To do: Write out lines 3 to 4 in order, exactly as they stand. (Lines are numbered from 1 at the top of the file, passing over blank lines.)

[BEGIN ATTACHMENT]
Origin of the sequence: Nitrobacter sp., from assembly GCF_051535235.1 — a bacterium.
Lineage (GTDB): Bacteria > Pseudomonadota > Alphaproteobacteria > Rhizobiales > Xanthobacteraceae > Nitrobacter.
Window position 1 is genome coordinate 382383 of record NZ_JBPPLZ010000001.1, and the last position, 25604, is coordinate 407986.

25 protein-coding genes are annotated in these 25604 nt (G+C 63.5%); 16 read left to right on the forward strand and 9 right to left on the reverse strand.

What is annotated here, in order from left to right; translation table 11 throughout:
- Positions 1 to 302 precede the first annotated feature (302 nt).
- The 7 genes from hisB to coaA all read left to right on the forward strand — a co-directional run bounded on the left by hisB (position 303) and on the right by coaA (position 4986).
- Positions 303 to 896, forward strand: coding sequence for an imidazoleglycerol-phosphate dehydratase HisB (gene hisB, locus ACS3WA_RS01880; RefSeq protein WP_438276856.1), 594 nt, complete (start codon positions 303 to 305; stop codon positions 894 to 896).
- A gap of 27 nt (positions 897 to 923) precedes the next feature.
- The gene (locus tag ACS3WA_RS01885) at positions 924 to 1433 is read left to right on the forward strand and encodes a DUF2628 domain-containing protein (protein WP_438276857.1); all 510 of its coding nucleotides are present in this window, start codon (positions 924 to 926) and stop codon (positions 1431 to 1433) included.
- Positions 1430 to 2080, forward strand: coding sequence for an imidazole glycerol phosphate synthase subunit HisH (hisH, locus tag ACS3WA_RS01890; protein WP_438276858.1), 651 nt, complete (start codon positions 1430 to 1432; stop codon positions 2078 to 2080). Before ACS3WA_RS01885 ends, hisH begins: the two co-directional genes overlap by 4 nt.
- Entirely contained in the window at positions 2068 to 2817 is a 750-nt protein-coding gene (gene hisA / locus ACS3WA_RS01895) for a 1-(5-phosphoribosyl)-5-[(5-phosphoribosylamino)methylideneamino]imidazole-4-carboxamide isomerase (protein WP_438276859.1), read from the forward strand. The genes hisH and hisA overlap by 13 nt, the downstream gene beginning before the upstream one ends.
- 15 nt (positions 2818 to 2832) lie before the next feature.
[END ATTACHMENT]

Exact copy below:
Window position 1 is genome coordinate 382383 of record NZ_JBPPLZ010000001.1, and the last position, 25604, is coordinate 407986.

25 protein-coding genes are annotated in these 25604 nt (G+C 63.5%); 16 read left to right on the forward strand and 9 right to left on the reverse strand.